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A film with no spoken dialogue. Until the late 1920s, this was a technological limitation, though filmmakers certainly made the most of it. Almost from the beginning of the medium, people attempted to combine moving pictures with prerecorded audio, but none of these technologies achieved commercial acceptance and success until Warner Bros./First National Pictures introduced its Vitaphone sound-on-disc system in 1926. After the mid-1930s, it was as much an artistic decision as Deliberately Monochrome became after the introduction of color.

Note that we said "no spoken dialogue"; these films were not meant to be exhibited in actual silence. Many silent movies (especially the big-budget ones) did have a soundtrack in the form of a custom musical score either for the entire movie or just a few key scenes, intended to be performed by live musicians in the theatre. In the grand movie palaces of big cities there might be an orchestra providing music. Even if the filmmakers didn't prepare custom scores or recommended musical cues, exhibitors usually screened these films with atmospheric live organ, piano, or other musical accompaniment.

Some scores even called for sound effects, also performed live, and a few called for important bits of dialog to be read out by live actors. Unfortunately, most of the scores have been lost.

The Rise of the Talkies came more or less out of nowhere. The first film to have a synchronized soundtrack was 1926 film Don Juan, but that consisted only of a musical score. 1927 film The Jazz Singer upped the ante, by putting all of Al Jolson's songs on the soundtrack, as well as a single four-minute dialogue scene. (The rest of the movie was a conventional silent.). The film created a sensation. 1928 saw the release of Lights of New York, the first all-talking film. By 1929 silent film production had ended in Hollywood; the last silent produced by one of the major studios was MGM's The Kiss in November 1929.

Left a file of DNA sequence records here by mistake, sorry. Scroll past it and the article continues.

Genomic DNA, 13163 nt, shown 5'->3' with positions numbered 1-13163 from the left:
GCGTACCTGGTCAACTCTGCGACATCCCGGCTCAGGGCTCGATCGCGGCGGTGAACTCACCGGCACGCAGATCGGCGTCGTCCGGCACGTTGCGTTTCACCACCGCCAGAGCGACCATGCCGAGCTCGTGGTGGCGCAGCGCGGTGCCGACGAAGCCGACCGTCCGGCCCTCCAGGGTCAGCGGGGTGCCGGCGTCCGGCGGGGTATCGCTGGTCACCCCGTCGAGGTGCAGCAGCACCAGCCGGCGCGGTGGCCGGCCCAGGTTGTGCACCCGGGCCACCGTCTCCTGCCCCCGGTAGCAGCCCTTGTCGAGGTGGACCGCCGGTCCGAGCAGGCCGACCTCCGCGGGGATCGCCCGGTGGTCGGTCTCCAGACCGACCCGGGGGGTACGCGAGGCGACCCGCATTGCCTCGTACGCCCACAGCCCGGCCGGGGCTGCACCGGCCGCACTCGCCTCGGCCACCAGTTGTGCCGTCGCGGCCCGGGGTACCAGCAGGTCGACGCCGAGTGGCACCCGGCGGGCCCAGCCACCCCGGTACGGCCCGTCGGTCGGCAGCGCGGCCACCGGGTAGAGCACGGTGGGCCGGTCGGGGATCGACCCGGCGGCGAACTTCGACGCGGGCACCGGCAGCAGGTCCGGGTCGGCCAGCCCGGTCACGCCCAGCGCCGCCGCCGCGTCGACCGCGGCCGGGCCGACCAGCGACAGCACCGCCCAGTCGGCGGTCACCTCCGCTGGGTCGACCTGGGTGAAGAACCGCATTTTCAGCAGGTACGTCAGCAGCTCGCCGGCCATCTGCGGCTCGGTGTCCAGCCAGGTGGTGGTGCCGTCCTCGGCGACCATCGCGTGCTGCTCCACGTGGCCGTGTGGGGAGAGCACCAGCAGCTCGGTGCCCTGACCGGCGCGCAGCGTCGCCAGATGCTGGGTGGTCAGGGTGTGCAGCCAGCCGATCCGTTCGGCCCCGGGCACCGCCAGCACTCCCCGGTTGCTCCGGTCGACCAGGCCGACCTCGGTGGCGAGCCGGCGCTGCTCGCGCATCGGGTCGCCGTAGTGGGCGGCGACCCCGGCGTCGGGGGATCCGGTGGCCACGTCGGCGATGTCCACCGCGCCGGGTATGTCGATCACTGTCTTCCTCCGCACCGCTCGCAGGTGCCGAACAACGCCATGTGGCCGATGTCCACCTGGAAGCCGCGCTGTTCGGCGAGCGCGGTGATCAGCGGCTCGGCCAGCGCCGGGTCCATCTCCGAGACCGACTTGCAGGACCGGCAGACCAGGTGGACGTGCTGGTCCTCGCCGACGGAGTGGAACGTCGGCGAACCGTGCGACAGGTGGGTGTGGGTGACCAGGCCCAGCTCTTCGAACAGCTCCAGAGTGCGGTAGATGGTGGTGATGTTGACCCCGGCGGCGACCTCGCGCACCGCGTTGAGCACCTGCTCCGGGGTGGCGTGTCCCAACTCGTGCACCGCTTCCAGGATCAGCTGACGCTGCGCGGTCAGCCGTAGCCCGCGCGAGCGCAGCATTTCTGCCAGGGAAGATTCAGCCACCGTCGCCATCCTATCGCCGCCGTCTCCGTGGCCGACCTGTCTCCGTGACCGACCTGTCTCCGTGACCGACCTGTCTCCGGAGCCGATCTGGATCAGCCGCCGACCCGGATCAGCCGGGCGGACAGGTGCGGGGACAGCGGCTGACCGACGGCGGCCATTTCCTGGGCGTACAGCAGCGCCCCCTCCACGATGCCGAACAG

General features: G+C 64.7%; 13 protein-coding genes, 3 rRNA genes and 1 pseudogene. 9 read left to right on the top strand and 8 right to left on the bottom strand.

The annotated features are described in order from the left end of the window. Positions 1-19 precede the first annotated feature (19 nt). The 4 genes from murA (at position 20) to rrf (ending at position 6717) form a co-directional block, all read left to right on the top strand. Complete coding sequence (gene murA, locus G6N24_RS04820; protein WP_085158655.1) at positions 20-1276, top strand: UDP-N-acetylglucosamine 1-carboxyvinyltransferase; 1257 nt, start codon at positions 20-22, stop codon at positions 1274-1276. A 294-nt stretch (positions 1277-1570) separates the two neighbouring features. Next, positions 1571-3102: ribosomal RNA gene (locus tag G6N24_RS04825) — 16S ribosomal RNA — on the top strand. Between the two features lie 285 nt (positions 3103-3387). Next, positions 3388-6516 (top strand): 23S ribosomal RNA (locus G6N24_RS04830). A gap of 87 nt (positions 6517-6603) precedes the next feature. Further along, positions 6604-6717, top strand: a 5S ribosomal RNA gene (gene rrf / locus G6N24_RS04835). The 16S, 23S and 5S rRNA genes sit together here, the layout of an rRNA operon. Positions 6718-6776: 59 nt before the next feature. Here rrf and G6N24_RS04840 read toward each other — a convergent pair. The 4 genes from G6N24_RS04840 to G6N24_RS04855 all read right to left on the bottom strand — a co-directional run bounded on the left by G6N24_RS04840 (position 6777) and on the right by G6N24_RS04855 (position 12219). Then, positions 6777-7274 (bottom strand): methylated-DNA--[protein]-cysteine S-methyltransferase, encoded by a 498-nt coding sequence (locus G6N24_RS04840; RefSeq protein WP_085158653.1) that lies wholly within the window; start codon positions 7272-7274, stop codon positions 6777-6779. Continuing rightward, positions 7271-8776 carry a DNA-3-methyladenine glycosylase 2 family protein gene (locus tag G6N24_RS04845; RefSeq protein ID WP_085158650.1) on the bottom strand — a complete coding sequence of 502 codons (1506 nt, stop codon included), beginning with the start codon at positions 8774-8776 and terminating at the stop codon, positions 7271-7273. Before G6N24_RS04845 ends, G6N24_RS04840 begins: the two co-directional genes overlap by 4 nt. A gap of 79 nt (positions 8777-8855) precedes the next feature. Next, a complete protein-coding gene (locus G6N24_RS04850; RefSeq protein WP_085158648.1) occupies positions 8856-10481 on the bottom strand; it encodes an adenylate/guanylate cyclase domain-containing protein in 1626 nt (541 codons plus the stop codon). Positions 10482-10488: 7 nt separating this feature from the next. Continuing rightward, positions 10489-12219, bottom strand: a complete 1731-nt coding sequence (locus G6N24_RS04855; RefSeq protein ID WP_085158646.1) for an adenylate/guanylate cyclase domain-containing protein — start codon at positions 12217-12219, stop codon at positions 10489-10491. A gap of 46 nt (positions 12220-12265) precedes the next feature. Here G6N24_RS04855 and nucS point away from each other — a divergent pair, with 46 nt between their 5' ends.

As the talkies came in many studios accommodated theaters that hadn't rushed to invest in talkie technology by offering some of their features in both silent and sound versions (e.g., Hitchcock's Blackmail [1929]). Other late silent films were offered with optional recorded soundtracks (synchronized music and sound effects, but no dialogue).

See also: Early Films, Films of the 1920s

See also Mime and Music-Only Cartoon, which are basically animated silent films. And then there are Music Videos. Any video that attempts to tell a story (for example, the famous "Take On Me" video by a-ha) is basically a short silent film with musical accompaniment.

A bit of trivia: Did you know that the first four Academy Awards for Best Cinematography all went to silent films? Because of the cumbersome sound-synchronization cameras and recording equipment of the early talkie era, they were rarely shot on location, giving silent film cinematographers a distinct advantage. Those first four winners were

  • Sunrise (1927/28) — Charles Rosher and Karl Struss
  • White Shadows in the South Seas (1928/29) — Clyde De Vinna
  • With Byrd at the South Pole (1929/30) — Joseph T. Rucker and Willard Van Der Veer
  • Tabu (1930/31) — Floyd Crosby

Lee Garmes won the first Best Cinematography Oscar to go to a talkie for Shanghai Express (1931/32).

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    Notable silent films 

Notable silents from the talkie era:

Notable talkies about the silent film era:

See also

Alternative Title(s): Silent Films, Silent Film